Writer and activist Jasmina Kuhnke, who was slated to make an appearance at the fair Friday to promote her debut novel Black Heart, posted a statement on Twitter Monday saying she decided to withdraw after learning that far-right books were being promoted at the event.

How do the U.S. and other countries manage hostage negotiation and ransom payments?

While many states project hardline policies — in practice, it is not so black and white.

Bombs planted on military bus in Damascus kill at least 14, in deadliest attack in years

Soon after the attack, a Syrian military artillery barrage killed at least 13 people in the rebel enclave of Idlib.

Brazilian Senate committee accuses Bolsonaro of crimes against humanity for covid negligence

A lawmaker leading the probe accused the Brazilian president and other officials of making decisions that allowed the coronavirus to spread, resulting in unnecessary deaths.

Health experts want Britain to bring back covid restrictions. The government says: ‘We don’t want to go back.’

There could be "a profound crisis over the next three months" if the government doesn't change course, one expert warns.

A hike through ice caves under Austria’s melting glaciers shows ‘decays’ from climate change

It’s too late to rescue the Jamtalferner glacier in the eastern Alps, scientist Andrea Fischer says, but others still stand a chance.

Mexico is home to millions of illegal American cars. A new amnesty has set off a nationwide debate.

Mexican President Andrés Manuel López Obrador has offered a mass amnesty to the so-called chocolate cars. Opponents call that a blow to the auto industry — and a boon to organized crime.

Putin to stay home during COP26 climate summit in Glasgow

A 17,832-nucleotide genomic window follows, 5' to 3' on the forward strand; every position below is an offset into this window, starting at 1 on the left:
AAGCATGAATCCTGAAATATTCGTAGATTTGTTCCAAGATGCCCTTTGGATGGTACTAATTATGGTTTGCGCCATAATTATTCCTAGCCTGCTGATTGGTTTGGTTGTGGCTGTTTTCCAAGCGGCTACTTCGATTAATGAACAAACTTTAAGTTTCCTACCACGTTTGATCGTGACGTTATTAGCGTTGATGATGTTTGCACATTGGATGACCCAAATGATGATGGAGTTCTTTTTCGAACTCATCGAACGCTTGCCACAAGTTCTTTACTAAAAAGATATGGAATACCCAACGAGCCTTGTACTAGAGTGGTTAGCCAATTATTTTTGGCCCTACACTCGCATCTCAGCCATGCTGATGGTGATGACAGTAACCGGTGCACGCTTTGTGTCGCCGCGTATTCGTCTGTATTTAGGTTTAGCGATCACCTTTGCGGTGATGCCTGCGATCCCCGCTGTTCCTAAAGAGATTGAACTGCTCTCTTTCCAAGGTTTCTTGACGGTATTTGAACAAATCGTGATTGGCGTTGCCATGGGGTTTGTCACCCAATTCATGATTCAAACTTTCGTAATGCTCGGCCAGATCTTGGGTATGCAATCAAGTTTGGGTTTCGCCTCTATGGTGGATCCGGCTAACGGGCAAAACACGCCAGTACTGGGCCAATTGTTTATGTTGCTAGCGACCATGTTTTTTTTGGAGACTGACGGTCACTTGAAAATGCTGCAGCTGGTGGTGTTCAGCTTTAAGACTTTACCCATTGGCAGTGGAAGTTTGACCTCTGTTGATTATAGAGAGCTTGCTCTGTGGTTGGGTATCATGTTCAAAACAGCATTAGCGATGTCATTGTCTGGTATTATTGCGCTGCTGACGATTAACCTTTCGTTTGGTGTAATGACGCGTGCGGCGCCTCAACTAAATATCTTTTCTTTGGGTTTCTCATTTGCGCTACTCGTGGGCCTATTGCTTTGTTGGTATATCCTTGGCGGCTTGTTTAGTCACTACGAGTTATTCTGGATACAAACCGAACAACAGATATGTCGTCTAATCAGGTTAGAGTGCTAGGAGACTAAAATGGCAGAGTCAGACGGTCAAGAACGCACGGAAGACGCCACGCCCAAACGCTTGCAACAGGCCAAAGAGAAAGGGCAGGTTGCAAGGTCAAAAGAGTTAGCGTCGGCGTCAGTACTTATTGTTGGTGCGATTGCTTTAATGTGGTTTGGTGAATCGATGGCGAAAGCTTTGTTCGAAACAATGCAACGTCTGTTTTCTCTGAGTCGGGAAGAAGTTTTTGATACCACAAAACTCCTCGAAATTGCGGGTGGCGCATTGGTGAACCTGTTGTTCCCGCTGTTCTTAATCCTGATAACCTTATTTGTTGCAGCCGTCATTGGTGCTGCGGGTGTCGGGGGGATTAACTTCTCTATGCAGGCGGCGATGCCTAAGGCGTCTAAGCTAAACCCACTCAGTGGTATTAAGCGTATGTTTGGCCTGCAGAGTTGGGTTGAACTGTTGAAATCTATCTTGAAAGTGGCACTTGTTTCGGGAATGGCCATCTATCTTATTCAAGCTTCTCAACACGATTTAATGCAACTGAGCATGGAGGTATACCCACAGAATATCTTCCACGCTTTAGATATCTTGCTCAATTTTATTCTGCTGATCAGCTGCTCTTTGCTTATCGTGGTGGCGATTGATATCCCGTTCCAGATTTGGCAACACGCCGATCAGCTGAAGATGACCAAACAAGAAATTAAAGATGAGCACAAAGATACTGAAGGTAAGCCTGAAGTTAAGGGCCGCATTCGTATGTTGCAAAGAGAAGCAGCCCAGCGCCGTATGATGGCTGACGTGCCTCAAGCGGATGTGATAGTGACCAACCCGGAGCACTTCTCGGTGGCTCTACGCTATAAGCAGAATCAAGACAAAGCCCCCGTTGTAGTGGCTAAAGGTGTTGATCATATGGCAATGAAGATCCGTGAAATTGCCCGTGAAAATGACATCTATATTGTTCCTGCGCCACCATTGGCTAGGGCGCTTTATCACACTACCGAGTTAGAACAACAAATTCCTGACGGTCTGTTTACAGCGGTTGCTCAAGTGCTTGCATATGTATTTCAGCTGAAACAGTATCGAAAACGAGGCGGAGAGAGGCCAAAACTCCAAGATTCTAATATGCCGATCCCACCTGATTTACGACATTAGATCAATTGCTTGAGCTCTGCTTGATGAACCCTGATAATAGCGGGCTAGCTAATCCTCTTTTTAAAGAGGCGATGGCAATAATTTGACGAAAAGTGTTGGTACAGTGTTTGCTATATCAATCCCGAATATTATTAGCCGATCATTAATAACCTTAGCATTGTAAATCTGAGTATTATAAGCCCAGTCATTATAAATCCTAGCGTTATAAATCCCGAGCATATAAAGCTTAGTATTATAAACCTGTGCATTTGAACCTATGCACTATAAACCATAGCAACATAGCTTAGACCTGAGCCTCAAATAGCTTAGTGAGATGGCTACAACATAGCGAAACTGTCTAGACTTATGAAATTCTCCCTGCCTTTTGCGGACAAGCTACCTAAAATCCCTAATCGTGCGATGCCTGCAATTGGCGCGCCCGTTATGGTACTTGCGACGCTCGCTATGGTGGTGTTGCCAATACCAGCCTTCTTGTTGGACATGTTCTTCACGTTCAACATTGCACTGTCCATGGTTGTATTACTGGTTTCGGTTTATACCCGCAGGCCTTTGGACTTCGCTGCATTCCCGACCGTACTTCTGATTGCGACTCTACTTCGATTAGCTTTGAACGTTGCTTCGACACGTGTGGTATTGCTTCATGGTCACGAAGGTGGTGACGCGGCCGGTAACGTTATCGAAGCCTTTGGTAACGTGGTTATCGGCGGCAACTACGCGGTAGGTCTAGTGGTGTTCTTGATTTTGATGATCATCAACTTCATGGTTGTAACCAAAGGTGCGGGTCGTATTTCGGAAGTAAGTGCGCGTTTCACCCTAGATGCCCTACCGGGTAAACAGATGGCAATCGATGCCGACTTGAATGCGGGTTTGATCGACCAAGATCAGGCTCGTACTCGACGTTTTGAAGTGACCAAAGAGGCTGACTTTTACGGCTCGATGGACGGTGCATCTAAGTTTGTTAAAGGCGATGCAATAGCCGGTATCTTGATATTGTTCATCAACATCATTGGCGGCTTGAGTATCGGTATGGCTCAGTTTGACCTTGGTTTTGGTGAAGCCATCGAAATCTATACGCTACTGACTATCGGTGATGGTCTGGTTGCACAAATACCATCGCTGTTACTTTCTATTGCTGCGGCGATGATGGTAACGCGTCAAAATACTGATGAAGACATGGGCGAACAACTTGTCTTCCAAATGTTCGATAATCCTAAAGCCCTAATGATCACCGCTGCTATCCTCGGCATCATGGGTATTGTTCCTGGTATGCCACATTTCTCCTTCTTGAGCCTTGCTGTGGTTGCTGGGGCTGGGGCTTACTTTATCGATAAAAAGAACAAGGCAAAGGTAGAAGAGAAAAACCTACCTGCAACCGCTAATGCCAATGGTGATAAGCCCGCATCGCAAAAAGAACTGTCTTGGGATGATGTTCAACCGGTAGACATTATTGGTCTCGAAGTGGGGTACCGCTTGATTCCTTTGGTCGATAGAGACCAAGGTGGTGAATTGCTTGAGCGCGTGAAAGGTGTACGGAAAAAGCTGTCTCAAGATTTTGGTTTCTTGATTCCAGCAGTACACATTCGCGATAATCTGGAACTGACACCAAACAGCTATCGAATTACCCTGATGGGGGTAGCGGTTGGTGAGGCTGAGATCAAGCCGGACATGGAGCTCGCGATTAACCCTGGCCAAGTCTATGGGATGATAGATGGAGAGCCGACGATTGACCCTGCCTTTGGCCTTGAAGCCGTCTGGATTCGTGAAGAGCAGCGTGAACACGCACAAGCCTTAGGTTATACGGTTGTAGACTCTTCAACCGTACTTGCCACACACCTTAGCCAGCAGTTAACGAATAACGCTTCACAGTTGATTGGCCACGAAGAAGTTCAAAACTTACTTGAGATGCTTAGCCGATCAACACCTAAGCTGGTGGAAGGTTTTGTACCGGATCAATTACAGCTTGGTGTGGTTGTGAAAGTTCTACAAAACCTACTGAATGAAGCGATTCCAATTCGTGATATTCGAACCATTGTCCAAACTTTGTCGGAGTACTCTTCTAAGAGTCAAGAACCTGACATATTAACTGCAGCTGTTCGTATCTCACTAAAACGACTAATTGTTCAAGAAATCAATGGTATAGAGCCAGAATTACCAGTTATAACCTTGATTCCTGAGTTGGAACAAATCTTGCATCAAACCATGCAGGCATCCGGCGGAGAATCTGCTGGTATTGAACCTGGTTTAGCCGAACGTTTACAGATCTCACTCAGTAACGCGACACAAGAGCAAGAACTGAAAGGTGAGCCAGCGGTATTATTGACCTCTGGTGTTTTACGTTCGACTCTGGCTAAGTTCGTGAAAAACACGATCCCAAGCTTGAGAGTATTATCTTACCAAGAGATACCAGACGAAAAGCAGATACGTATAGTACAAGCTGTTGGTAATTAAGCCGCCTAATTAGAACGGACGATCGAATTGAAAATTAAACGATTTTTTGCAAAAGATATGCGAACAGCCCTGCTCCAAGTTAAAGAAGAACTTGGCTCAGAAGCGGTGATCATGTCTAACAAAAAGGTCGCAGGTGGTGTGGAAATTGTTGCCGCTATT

The Russian president is still expected to attend via video link.
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Moscow closing schools, many businesses as virus deaths soar

Moscow authorities have announced plans to shut restaurants, movie theaters and many retail stories for 11 days starting Oct. 28 as Russia registered the highest daily numbers of coronavirus infections and deaths since the pandemic began
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Greece to shelter Afghan human rights workers, families

Greece has agreed to shelter a group of 35 Afghan human rights workers and their families following a short stay in neighboring North Macedonia
  • 23 minutes ago

Thousands rally in Sudan's capital to demand civilian rule

Thousands of people have taken to the streets of Sudan’s capital of Khartoum demanding a fully civilian government
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World's biggest triceratops sells for $7.7 million in Paris

The world’s biggest triceratops skeleton, known as “Big John,” has been sold for 6.6 million euros ($7.7 million) at a Paris auction house
  • 44 minutes ago

Egypt: Man to face trial for live-streamed theft of phone

Egyptian prosecutors have ordered a man to face trial who appeared to steal a journalist’s phone while it was livestreaming in the country’s capital of Cairo
  • 44 minutes ago